When the matter came to the court, it ruled that the receipts were of capital nature and no tax liability arose for the appellant. The central reason as explained by the court for the same was that essentially that the payment was made by the company to gain access to previously undisclosed private information having material worth. The fact that the appellant gave interviews does not amount to any productive activity being done and the interview was done as it acted as a medium to enable the transfer of information from the appellant to the company. Since, the underlying contract was for gaining access to the intangible capital asset that is already present at the time of contract, hence the receipts were of capital nature (Nethercott, Richardson & Devos, 2016).

Application

In wale of the discussion regarding the above case, Hilary’s case needs to be analysed.

The profession for which Hilary is known for is mountain climbing and he has never engaged in any writing activity. Despite being aware of this fact, the newspaper gives an offer only because she wanted to gain access to the valuable information about personal life of Hilary. By writing the story, Hilary was merely transferring the information to the newspaper which could have been enabled through interview of any other medium. Also, through the payment of $ 10,000, the newspaper is able to get the rights with regards to this information. Thus, the proceeds would be capital as it involves transfer of one capital asset from Hilary to the newspaper.

The argument stated above can also be used to account for the cash inflows arising from the sale of manuscript and photos to Mitchell Library. The commercial value of manuscript does not lie in the fact that it is written by Hilary since her writing skills are not appreciated but rather from the fact that it contains information that deals with the personal life of Hilary. In case of photographs, the commercial value is derived that the photo depicts Hilary on her climbing missions and is not related to the fact that the photos are clicked by Hilary or someone else. Hence, all proceeds are capital in nature and thus not assessable for tax.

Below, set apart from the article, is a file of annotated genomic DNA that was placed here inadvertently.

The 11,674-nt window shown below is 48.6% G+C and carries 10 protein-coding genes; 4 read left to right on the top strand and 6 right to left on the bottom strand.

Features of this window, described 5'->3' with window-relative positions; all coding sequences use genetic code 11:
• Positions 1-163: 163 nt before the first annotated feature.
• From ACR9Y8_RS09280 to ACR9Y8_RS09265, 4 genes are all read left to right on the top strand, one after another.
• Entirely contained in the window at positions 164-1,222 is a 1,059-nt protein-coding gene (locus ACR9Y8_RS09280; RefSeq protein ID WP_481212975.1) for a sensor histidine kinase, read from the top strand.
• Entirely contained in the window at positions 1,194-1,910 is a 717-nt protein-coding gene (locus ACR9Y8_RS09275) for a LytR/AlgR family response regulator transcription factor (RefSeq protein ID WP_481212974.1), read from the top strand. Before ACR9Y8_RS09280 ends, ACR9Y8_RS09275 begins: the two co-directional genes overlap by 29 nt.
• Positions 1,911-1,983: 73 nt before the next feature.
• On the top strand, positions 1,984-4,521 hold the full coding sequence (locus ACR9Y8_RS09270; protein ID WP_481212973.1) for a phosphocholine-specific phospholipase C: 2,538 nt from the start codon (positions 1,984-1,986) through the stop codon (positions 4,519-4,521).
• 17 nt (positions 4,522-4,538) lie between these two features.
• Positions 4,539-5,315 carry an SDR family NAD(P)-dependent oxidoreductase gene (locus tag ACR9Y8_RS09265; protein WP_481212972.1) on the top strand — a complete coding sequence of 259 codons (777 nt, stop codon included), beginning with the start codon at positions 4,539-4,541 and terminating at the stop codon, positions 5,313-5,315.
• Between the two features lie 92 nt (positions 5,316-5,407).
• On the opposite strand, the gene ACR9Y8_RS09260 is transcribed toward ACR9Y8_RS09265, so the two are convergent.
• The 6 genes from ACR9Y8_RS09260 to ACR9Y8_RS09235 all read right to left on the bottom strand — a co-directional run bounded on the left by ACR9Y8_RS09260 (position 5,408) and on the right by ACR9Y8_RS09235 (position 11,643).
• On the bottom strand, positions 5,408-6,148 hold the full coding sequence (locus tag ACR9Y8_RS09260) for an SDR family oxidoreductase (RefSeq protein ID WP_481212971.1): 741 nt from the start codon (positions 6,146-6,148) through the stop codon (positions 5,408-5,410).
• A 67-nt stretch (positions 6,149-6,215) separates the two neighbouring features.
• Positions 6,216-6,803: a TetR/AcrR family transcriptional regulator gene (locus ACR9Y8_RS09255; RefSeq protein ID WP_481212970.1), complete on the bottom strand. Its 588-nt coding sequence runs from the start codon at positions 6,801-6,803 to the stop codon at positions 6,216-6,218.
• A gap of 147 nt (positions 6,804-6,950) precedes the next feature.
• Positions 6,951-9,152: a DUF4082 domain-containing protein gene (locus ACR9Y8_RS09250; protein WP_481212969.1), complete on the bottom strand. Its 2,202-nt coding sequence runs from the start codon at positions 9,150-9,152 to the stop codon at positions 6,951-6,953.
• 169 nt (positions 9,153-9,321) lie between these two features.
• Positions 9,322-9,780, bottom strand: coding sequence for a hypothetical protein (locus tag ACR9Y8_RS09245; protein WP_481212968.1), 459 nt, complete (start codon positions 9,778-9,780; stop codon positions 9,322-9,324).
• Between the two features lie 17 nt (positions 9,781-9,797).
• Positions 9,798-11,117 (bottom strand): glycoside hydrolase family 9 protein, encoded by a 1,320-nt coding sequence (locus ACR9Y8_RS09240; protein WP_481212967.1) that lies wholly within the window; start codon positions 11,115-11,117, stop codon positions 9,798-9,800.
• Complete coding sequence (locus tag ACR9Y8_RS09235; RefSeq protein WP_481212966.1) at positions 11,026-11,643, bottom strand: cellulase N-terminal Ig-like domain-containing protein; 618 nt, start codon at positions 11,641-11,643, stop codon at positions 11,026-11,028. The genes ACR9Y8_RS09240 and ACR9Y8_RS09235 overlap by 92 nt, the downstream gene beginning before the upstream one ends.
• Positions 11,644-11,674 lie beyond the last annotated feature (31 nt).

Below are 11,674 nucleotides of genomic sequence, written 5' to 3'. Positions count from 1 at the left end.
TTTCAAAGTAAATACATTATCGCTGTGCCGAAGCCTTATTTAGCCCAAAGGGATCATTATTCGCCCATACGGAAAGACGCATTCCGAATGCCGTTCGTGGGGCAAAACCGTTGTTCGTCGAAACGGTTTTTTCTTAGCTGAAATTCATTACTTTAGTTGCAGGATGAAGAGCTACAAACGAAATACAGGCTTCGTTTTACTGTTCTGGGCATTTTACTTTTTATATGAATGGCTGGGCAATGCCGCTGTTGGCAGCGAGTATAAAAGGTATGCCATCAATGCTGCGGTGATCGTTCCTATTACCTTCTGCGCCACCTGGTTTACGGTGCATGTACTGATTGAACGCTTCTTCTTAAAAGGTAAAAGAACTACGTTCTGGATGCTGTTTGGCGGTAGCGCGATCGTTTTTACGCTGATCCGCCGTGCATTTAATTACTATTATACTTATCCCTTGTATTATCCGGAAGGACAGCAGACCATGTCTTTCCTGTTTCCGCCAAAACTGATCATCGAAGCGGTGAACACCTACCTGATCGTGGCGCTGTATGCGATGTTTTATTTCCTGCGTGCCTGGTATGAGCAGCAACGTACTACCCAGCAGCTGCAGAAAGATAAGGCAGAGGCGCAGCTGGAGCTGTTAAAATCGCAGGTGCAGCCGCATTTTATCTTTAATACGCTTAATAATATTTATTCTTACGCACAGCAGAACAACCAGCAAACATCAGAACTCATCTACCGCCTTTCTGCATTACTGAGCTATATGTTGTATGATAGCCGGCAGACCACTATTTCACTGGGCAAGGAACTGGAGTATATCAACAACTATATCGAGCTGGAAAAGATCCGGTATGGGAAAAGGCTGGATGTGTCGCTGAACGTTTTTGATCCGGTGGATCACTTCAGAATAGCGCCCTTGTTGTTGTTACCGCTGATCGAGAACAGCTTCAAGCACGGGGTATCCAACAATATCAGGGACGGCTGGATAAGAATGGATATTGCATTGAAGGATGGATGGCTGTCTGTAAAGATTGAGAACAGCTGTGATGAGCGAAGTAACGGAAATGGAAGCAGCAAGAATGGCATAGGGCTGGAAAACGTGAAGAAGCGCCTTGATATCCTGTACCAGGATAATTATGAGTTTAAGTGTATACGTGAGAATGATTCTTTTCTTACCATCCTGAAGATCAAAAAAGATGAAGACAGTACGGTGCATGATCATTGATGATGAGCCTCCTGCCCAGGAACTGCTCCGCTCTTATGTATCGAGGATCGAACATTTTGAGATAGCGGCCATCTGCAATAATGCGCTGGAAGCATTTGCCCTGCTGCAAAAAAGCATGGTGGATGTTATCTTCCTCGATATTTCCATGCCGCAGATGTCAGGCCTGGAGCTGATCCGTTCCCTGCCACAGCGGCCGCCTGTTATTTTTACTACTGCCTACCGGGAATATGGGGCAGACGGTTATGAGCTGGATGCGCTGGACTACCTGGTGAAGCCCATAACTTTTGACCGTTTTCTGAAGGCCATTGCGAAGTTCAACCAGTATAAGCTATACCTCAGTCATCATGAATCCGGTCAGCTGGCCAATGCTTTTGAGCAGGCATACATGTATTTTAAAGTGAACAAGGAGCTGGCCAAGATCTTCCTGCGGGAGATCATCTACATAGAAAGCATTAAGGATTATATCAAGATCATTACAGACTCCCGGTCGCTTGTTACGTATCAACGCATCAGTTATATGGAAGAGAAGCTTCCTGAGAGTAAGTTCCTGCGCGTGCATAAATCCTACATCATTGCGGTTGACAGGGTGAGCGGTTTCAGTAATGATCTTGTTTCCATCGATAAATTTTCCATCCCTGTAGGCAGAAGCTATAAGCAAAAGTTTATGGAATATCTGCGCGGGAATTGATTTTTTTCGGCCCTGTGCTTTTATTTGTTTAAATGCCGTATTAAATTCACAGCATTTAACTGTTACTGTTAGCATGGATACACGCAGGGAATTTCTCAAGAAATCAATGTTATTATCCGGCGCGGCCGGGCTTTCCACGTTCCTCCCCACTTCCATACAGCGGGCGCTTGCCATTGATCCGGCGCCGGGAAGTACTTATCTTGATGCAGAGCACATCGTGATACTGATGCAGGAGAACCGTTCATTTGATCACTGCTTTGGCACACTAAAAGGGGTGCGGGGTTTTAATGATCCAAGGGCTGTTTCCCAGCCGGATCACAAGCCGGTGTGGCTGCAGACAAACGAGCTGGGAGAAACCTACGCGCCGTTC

Absence of profit motive

Unlike previous case where Hilary started writing the story with the intention of earning money, here she is driven only by satisfaction and hence indulges in writing. Since, Hilary is indulging in an activity where she does not have any proficiency and the same is being enacted without any profit motive, hence any proceeds that may be derived would be outside the ambit of assessable income under Section 6(5) (since writing is not her profession) and Section 15(15) (since profit motive absent). Thus, the proceeds would not be taxable since Hilary would be deemed to engage in writing hobby (Sadiq et. al. 2014).

Conclusion

It is fair to conclude on the basis of the arguments extended above that neither of the proceeds derived by Hilary would be classified as income from personal exertion and further all proceeds would be non-assessable in nature.

2. Issue